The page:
Daunasia Yancey is black, lesbian and powerful. Credited with leading a protest intended to disrupt a tree lighting ceremony that took place the day after the disappointing Eric Garner decision, Yancey has been dubbed the new face of Boston’s civil rights movement by Boston Magazine.
They just might be right.
Yancey is young, but she’s held a number of influential positions. She has served on the Board of Directors for the Boston Alliance for Gay Lesbian and Transgender Youth (BAGLY) and the National Youth Advocacy Coalition (NYAC). According to her LinkedIn page, her work has been featured in the documentary, Secret Survivors and she has been honored with the Colin Higgins Foundation’s National Youth Courage Award and the Fenway Health Trailblazers Award.
It becomes clear a few minutes into a conversation with her on a bright Sunday afternoon via phone, that if Yancey believes in something, she’s going to face it or change it, head on.
“If I believe it, it must be true,” she said. It’s easy to believe her.
Sisterhood is at the center of the 9th Annual Blueprint Conference for Girls organized by the National Alumnae Association of Spelman College, June 13-14 at Simmons College. Eighteen-year-old Jibria Green attended the conference the last three years and is looking forward to participating in this year’s conference. In the fall she is headed to Northeastern University to study political science on a full financial ride, and though the Blueprint Conference isn’t the only reason she’s so grounded, Green does credit the conference with providing her lasting memories of a safe space where one can be themselves. “They [the women at the conference] created an atmosphere where it was really about sisterhood. I really wanted to be around them and be a better me,” she said.
The young activist in the making is currently a student at the Codman Academy Charter Public School in Dorchester, MA. She’s a soccer player and a lover of the arts, but lately, Green has found herself getting more involved with issues of racial injustice. “You know what’s interesting, I have been getting more involved. I worked with the NAACP doing volunteer work. Everyone can’t be in the background,” she said.
Green comes from a large family and has five siblings whom she looks up to. “They are the most influential people outside of my mom and dad. I think they made it OK for me to strive to do the things that other people deem out of reach. They held me to a very high standard. Without that, I wouldn’t have pushed myself. I wouldn’t be able to fail at things and be comfortable in my discomfort. It’s about the people before me and the people after me,” she shared.
This multi-talented teenager has big plans to change the world. She’s considering becoming a lawyer so she can familiarize herself with the judicial system within which we are all forced to function. She’s concerned with racial injustice as well as the portrayal of people of color in the media, and is looking to gain the knowledge and the power to change things. Green shared how powerful it was to be at past Blueprint Conferences, surrounded by women of color whose mission it was to help each other succeed. It looks like the conferences are working. Green’s life philosophy:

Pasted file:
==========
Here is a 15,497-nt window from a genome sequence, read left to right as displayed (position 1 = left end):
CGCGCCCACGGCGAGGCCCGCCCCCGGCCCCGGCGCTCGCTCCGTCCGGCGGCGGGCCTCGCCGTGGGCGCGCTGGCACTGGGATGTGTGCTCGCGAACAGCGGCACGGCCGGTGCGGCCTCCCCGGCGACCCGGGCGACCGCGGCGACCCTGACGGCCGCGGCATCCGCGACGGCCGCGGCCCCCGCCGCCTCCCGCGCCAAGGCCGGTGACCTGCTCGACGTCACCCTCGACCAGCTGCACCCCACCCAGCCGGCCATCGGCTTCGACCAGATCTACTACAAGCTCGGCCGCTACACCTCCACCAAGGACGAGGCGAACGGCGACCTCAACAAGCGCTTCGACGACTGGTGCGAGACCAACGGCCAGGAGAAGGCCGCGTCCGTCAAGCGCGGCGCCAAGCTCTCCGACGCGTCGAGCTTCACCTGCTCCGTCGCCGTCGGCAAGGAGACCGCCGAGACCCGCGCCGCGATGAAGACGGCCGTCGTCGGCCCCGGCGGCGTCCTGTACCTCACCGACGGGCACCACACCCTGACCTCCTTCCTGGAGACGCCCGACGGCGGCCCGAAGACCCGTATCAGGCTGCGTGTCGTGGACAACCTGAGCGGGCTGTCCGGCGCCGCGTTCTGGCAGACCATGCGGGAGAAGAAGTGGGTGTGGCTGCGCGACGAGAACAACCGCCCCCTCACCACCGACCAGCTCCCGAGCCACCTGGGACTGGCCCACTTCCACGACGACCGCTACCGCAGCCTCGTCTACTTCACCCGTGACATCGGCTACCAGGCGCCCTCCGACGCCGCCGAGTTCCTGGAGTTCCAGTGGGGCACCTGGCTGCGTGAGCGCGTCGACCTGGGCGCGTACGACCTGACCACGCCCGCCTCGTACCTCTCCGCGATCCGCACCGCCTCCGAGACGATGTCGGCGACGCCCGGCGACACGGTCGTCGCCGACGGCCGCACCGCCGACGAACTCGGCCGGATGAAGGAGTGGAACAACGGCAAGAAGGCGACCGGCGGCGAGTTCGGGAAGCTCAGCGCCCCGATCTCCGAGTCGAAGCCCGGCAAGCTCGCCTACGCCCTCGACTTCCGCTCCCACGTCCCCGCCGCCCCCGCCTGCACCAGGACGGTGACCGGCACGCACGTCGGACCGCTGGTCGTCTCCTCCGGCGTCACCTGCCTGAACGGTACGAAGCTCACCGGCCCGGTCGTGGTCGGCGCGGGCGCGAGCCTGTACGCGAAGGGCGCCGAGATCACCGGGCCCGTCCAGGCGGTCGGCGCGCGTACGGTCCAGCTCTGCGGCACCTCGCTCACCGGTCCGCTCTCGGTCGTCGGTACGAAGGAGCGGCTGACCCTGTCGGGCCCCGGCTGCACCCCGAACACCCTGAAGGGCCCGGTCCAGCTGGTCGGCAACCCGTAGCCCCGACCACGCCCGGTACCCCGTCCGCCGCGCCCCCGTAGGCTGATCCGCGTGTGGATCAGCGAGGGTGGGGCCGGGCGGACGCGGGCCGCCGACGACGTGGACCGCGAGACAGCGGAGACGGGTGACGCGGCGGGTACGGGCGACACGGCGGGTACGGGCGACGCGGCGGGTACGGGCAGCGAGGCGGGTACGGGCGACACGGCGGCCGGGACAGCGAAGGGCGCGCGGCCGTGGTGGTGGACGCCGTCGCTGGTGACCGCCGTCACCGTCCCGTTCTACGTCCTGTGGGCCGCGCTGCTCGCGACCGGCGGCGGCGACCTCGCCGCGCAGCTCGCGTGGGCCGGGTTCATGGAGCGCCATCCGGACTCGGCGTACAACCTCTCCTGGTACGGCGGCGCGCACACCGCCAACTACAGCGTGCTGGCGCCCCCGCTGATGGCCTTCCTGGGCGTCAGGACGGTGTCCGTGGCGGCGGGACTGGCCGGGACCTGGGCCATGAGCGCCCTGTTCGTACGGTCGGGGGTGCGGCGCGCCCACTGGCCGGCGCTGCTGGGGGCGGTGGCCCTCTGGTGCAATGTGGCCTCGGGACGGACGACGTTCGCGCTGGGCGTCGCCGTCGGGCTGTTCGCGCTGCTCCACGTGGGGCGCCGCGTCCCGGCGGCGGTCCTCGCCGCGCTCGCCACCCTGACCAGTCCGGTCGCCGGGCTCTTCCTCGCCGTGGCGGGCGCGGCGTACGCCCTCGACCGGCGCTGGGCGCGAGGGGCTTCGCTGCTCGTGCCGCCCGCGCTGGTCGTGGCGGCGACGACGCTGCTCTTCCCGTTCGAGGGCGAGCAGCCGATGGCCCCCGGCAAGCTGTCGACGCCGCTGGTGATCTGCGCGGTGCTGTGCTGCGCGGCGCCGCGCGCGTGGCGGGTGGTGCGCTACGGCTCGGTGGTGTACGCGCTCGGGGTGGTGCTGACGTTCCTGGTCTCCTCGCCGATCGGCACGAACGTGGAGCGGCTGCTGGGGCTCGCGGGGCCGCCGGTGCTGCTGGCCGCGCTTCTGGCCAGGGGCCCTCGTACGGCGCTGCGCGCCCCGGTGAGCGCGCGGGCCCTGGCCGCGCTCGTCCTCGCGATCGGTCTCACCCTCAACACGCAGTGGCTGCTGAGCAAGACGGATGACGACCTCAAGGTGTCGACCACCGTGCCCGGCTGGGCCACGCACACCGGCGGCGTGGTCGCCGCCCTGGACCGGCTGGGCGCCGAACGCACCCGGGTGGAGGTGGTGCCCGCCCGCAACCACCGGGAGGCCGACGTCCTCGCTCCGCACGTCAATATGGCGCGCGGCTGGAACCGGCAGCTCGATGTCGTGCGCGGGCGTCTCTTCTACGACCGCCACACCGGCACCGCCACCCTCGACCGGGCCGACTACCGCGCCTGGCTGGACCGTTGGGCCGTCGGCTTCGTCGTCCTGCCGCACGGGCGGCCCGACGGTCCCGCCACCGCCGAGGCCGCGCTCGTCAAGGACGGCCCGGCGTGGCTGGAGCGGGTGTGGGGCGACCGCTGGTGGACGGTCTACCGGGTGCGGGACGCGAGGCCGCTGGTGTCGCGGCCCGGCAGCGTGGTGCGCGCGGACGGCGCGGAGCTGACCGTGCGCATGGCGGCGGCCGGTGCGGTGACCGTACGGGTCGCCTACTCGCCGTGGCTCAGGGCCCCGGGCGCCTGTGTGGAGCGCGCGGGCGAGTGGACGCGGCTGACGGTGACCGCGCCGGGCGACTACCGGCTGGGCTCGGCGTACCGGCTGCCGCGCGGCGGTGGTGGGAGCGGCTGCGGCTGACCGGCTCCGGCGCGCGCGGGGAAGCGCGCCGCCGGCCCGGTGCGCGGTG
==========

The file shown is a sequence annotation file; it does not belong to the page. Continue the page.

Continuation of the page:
“I hope for the best and I plan for the best.”
Talking to activist and innovator Malia Lazu on the phone for the first time is akin to conversing with an old friend. Her personality is big and warm and her conversation is peppered with threads of altruism and a great big dash of hope.
The black, Puerto-Rican and Italian Emerson College Alum is the executive director and co-founder of Future Boston Alliance, an organization that advocates and supports the progressive and cultural growth of the city. One June 14, she will make an appearance on an all-female keynote panel at the 9th Annual Blueprint Conference for Girls organized by the Boston Chapter of the National Alumnae Association of Spelman College. This year’s theme #BlackGirlsMatter is in line with the nation’s highly publicized racial unrest that has culminated in the deaths of several black men and women by police. But the deaths and/or abuse of young black women doesn’t generate the same response as those of black men. Streets aren’t filled with thousands of protestors all over the nation when a black woman is raped or killed by police. The Washington Post reported on a rally that never materialized due to lack of participation over the death of Natasha McKenna who, after several days in a coma, died after being stunned multiple times with a Taser by cops. Rekia Boyd was shot to death by an off duty officer in Chicago and her death failed to stir the country’s interest like the deaths of Michael Brown, Eric Garner or Trayvon Martin.
The women behind the Blueprint Conference want to show the more than 130 girls that registered for the conference that they do matter and that they are loved. For two days, conference participants will be surrounded by educators, activists and other students reinforcing this message through workshops, activities and lectures. Recently, Lazu—who has been profiled by The Boston Globe and Boston Magazine and has managed campaigns for Grammy Award-winner and civil-rights Activist Harry Belafonte and novelist Walter Mosley—took some time to share her thoughts on leadership, activism and why conferences like these matter.